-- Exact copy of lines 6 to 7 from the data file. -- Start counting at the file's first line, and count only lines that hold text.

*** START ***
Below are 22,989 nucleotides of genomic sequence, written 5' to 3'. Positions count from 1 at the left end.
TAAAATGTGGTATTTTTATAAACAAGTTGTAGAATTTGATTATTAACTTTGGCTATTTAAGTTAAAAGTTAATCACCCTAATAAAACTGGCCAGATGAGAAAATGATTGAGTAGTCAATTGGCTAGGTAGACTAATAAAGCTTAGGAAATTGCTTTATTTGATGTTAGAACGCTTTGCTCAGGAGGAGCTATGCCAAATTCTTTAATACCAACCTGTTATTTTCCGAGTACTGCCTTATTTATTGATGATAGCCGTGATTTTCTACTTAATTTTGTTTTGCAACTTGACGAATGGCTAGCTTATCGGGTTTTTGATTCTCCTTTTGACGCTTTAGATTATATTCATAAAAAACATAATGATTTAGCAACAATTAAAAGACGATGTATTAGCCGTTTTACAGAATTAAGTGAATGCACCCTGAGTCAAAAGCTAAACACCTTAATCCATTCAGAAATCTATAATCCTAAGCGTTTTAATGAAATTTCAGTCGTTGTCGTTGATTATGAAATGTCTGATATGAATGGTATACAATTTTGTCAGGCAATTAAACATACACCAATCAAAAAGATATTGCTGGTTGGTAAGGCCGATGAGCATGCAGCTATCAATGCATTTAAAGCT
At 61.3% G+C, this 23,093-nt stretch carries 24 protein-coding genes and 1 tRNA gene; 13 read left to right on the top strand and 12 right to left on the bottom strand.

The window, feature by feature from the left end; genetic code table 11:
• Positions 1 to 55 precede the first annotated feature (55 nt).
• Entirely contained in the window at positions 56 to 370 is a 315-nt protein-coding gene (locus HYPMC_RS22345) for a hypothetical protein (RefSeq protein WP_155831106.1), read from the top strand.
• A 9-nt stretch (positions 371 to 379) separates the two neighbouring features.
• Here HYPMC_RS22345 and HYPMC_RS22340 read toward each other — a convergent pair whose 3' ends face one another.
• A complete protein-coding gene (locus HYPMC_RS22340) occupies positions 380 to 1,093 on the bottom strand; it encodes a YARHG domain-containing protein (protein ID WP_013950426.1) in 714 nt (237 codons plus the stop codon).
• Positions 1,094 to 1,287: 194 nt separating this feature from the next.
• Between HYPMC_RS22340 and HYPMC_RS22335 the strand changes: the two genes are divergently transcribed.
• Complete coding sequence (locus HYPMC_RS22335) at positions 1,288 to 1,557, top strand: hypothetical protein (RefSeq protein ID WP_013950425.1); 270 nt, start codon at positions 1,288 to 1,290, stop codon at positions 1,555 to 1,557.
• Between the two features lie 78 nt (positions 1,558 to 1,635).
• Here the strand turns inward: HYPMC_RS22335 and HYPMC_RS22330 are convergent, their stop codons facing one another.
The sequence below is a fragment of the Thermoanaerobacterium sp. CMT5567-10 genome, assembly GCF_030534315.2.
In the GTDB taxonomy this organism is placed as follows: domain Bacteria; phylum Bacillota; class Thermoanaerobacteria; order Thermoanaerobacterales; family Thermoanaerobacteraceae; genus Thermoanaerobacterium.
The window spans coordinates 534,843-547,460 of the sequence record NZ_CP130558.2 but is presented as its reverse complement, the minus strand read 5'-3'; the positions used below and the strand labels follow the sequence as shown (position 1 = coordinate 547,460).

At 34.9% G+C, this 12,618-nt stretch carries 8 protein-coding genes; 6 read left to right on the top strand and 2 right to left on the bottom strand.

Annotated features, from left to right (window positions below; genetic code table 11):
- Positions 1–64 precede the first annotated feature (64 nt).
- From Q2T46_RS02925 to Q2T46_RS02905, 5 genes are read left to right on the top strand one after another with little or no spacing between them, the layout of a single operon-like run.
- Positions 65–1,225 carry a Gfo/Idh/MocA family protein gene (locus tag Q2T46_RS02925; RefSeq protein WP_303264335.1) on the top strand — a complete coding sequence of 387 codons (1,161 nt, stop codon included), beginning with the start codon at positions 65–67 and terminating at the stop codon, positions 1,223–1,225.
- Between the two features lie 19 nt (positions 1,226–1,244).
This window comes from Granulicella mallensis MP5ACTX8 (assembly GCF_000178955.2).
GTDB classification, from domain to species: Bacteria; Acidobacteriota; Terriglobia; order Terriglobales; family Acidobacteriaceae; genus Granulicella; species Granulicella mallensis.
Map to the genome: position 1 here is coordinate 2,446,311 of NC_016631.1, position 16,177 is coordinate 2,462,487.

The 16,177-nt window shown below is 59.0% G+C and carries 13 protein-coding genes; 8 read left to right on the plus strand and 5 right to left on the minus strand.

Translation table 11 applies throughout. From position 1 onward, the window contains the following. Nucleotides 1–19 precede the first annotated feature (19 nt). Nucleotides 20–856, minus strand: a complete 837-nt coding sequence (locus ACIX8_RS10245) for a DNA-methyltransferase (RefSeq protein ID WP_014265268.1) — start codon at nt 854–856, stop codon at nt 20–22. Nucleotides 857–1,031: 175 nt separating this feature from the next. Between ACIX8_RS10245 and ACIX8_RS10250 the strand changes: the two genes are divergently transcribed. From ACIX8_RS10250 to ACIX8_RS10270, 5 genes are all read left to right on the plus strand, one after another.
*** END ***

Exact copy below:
• Entirely contained in the window at positions 56 to 370 is a 315-nt protein-coding gene (locus HYPMC_RS22345) for a hypothetical protein (RefSeq protein WP_155831106.1), read from the top strand.
• A 9-nt stretch (positions 371 to 379) separates the two neighbouring features.